We all know that when we vote on anything from school board elections to national elections, the election is won by determining who has the majority of votes. Whoever has the most votes, wins. Majority rule is a concept inherent in any democracy.
Just so we’re all working with the same concept of what exactly the word “democracy” means, Webster’s Encyclopedic Dictionary defines democracy as, “Government by the people; a form of government in which the supreme power is vested in the people and exercised by them either directly or through their elected agents… a state of society characterized by nominal equality of rights and privileges.”
Typically, when we talk about “government by the people,” we mean government by majority rule. This concept has several functions, most important of which is that it establishes a clear mechanism for making decisions: a majority of 50 percent plus one decides a question or issue. Naturally, if a vote is close, the people who “lost” the election may think the outcome is unfair. However, the principle of majority rule ensures that decisions can be made and minorities can’t prevent the majority from deciding an issue or election. If they could, a minority holding power, political or otherwise, could use its power to subvert the will of the majority—and that would be the antithesis of democracy.
Civics Lesson: Robert’s Rules of Order
Robert’s Rules of Order is the most widely used parliamentary procedure manual in the United States. It governs the meetings of organizations ranging from church groups to Congress, all of which have adopted it as their parliamentary authority. The manual was first published in 1876 by U.S. Army officer Henry Martyn Robert, who took the rules and practices of the House of Representatives and adapted them to the needs of groups outside the legislature. Robert’s Rules received major revisions in 1915 and 1970, and the current edition (the 11th) was published in 2011.
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However, in a democracy, we still need to ensure that the rights of the minority are protected. Otherwise, in the words of Alexis de Tocqueville, author of the book Democracy in America, “If it be admitted that a man possessing absolute power may misuse that power by wronging his adversaries, why should not a majority be liable to the same reproach?” If the majority could wield its power without restrictions, it could easily tyrannize the minority. Thus, it is also inherent in the concept of democracy that the minority must have the right to seek to become the majority through free and fair elections.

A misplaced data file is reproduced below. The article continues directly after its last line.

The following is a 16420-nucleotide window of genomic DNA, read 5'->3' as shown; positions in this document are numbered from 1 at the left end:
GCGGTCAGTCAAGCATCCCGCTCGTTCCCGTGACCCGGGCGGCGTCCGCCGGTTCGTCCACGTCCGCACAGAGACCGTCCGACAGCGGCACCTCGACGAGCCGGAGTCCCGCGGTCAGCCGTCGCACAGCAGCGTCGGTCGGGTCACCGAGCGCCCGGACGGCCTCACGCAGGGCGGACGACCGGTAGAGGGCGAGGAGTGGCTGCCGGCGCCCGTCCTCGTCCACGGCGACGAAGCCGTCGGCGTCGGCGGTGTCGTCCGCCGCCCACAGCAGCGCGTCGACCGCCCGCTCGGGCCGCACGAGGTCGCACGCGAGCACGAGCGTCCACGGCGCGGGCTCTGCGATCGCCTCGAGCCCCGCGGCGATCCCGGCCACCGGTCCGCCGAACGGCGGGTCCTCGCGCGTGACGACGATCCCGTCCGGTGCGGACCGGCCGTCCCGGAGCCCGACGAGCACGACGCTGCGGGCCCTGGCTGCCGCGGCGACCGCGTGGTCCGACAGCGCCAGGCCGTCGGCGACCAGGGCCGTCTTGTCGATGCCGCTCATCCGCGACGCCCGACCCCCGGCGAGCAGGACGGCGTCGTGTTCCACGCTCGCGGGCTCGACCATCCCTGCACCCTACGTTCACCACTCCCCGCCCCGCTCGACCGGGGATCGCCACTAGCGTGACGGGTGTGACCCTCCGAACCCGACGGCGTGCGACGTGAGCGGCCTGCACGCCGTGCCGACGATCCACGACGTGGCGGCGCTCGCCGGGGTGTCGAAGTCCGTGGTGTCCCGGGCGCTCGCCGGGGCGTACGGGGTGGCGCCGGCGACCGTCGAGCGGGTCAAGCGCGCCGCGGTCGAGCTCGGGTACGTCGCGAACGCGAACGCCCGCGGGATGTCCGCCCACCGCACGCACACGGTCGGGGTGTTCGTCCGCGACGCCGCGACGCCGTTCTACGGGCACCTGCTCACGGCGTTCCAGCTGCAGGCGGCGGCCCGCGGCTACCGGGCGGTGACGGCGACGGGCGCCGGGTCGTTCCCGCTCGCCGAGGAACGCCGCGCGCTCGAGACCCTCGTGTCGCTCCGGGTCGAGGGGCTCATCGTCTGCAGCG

In that sense, it’s in the best interest of the majority to ensure the rights of the minority—because if the majority becomes the minority, they likewise want to have the ability to try to become the majority again.
Majority rule presented a conundrum to the founders of America precisely because although majority rule was needed in order for the government to function and the principle of minority rule interfered with democracy, the majority in power could oppress a minority as easily as a king or dictator could. James Madison once wrote, “It is of great importance in a republic, not only to guard the society against the oppression of its rulers, but to guard one part of the society against the injustice of the other part.”
What it all comes down to is that democracy requires minority rights as much as it does majority rule. As understood today, that means the minority’s rights must be protected, no matter how alienated they are from the majority of society. If that doesn’t happen, the majority’s rights become meaningless.
Political philosopher John Stuart Mill wrote in his essay On Liberty, “The only purpose for which power can be rightfully exercised over any member of a civilized community against his will is to prevent harm to others.” This principle is typically exercised in the form of mutual agreements about respect for individual rights.
Other essential protections for the minority include free, fair, and regular elections; the separation of powers between branches of the legislature; and the principle of checks and balances. This makes it difficult for the majority to wield absolute power and tyrannize the minority.
There are some practical issues that need to be resolved in order to apply majority rule and minority rights. These include mutual agreement on how majorities are determined, the limits of debate and speech, and how community members can propose motions or laws. Finally, there needs to be mutual agreement on how minority groups can be guaranteed political and social representation within the concept of democracy.
These questions have been answered differently by many democracies. In America, however, we use Robert’s Rules of Order as a guide for parliamentary procedures and votes. That text states concisely, “American Parliamentary Law is built upon the principle that rights must be respected: the rights of the majority, of the minority, of individuals, of absentees, and rights of all these together.”
If our legislature uses Robert’s Rules of Order, the Constitution, and the Bill of Rights as its guidelines, both majority rule and minority rights will be sustained.